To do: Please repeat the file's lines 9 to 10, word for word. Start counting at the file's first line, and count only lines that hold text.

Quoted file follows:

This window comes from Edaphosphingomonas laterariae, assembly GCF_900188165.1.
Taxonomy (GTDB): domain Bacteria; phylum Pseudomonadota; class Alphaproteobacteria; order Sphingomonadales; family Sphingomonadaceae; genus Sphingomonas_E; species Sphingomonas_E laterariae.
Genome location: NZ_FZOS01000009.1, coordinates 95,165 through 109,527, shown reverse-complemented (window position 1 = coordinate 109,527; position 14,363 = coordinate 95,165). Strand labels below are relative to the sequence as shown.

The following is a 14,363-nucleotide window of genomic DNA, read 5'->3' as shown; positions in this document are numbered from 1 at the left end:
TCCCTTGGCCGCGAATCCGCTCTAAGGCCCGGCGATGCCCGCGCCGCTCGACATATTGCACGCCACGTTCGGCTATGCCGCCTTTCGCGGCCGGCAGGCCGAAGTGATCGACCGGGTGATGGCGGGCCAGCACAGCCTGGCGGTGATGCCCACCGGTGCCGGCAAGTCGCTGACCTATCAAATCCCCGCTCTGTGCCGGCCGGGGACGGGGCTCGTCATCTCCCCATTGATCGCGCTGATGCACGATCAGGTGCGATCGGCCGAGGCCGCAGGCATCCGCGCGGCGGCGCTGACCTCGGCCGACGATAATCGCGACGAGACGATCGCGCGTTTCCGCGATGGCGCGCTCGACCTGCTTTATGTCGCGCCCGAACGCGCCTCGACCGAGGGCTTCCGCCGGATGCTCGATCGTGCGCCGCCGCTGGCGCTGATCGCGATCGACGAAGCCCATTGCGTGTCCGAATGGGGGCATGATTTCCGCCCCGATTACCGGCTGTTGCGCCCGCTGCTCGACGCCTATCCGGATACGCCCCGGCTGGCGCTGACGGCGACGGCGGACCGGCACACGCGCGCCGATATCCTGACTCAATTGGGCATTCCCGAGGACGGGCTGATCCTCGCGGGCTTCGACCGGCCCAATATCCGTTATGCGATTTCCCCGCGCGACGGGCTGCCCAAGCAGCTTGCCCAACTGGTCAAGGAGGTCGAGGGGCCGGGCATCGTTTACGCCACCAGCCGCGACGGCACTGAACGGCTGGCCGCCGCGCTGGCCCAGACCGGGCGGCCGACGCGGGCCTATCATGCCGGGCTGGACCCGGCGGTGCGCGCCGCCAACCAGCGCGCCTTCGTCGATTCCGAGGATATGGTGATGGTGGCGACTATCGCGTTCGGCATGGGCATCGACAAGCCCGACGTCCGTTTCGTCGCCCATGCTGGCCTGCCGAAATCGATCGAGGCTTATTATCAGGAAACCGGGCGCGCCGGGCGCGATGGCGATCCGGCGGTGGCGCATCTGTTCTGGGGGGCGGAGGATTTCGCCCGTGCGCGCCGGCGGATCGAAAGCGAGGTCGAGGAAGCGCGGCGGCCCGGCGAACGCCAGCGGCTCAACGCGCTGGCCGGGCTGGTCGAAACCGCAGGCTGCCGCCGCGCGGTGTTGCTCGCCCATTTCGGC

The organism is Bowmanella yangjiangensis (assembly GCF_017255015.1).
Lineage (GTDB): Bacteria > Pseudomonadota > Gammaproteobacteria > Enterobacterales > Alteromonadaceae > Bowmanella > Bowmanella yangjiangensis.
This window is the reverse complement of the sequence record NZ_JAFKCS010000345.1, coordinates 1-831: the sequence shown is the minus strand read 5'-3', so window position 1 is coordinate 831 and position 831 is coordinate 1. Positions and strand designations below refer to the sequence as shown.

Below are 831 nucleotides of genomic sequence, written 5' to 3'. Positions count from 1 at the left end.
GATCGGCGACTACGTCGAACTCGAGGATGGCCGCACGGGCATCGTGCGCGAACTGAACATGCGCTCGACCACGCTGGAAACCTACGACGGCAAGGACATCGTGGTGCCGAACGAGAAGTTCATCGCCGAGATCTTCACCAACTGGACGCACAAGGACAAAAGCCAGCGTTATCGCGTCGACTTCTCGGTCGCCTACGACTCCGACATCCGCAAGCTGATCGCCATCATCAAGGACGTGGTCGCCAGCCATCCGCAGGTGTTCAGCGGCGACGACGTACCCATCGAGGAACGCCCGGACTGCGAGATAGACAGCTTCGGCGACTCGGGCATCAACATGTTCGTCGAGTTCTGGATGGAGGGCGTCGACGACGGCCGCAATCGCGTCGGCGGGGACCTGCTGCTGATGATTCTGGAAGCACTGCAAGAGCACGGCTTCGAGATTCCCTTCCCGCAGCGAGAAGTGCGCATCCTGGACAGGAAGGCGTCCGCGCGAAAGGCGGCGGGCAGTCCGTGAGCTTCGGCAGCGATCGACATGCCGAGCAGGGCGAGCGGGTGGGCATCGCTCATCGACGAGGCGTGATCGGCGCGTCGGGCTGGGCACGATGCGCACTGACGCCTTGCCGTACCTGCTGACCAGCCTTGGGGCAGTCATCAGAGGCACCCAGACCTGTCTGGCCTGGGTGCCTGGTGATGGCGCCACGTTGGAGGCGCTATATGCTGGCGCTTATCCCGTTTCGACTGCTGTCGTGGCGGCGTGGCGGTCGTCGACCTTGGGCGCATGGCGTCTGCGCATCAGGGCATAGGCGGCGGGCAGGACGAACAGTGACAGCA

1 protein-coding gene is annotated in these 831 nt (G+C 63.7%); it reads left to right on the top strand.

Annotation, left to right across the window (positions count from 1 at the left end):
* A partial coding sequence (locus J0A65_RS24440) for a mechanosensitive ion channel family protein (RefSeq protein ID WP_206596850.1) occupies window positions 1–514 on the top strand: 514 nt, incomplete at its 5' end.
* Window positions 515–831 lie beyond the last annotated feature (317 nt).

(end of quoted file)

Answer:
Below are 831 nucleotides of genomic sequence, written 5' to 3'. Positions count from 1 at the left end.
GATCGGCGACTACGTCGAACTCGAGGATGGCCGCACGGGCATCGTGCGCGAACTGAACATGCGCTCGACCACGCTGGAAACCTACGACGGCAAGGACATCGTGGTGCCGAACGAGAAGTTCATCGCCGAGATCTTCACCAACTGGACGCACAAGGACAAAAGCCAGCGTTATCGCGTCGACTTCTCGGTCGCCTACGACTCCGACATCCGCAAGCTGATCGCCATCATCAAGGACGTGGTCGCCAGCCATCCGCAGGTGTTCAGCGGCGACGACGTACCCATCGAGGAACGCCCGGACTGCGAGATAGACAGCTTCGGCGACTCGGGCATCAACATGTTCGTCGAGTTCTGGATGGAGGGCGTCGACGACGGCCGCAATCGCGTCGGCGGGGACCTGCTGCTGATGATTCTGGAAGCACTGCAAGAGCACGGCTTCGAGATTCCCTTCCCGCAGCGAGAAGTGCGCATCCTGGACAGGAAGGCGTCCGCGCGAAAGGCGGCGGGCAGTCCGTGAGCTTCGGCAGCGATCGACATGCCGAGCAGGGCGAGCGGGTGGGCATCGCTCATCGACGAGGCGTGATCGGCGCGTCGGGCTGGGCACGATGCGCACTGACGCCTTGCCGTACCTGCTGACCAGCCTTGGGGCAGTCATCAGAGGCACCCAGACCTGTCTGGCCTGGGTGCCTGGTGATGGCGCCACGTTGGAGGCGCTATATGCTGGCGCTTATCCCGTTTCGACTGCTGTCGTGGCGGCGTGGCGGTCGTCGACCTTGGGCGCATGGCGTCTGCGCATCAGGGCATAGGCGGCGGGCAGGACGAACAGTGACAGCA